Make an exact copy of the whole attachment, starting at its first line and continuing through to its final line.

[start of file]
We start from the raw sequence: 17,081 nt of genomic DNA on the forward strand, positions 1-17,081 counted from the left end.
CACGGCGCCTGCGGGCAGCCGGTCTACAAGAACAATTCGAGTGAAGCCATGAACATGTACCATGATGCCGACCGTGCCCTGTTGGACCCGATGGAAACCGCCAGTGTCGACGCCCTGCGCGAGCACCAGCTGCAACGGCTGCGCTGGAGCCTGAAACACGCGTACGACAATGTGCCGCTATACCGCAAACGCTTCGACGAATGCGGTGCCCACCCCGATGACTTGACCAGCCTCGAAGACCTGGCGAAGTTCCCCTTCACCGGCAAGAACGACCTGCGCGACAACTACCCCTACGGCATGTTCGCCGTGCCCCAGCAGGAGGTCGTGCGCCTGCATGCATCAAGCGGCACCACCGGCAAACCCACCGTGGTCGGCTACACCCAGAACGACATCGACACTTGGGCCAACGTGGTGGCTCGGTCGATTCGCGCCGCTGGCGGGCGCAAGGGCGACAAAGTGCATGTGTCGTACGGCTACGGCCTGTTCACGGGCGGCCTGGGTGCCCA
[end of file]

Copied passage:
We start from the raw sequence: 17,081 nt of genomic DNA on the forward strand, positions 1-17,081 counted from the left end.
CACGGCGCCTGCGGGCAGCCGGTCTACAAGAACAATTCGAGTGAAGCCATGAACATGTACCATGATGCCGACCGTGCCCTGTTGGACCCGATGGAAACCGCCAGTGTCGACGCCCTGCGCGAGCACCAGCTGCAACGGCTGCGCTGGAGCCTGAAACACGCGTACGACAATGTGCCGCTATACCGCAAACGCTTCGACGAATGCGGTGCCCACCCCGATGACTTGACCAGCCTCGAAGACCTGGCGAAGTTCCCCTTCACCGGCAAGAACGACCTGCGCGACAACTACCCCTACGGCATGTTCGCCGTGCCCCAGCAGGAGGTCGTGCGCCTGCATGCATCAAGCGGCACCACCGGCAAACCCACCGTGGTCGGCTACACCCAGAACGACATCGACACTTGGGCCAACGTGGTGGCTCGGTCGATTCGCGCCGCTGGCGGGCGCAAGGGCGACAAAGTGCATGTGTCGTACGGCTACGGCCTGTTCACGGGCGGCCTGGGTGCCCA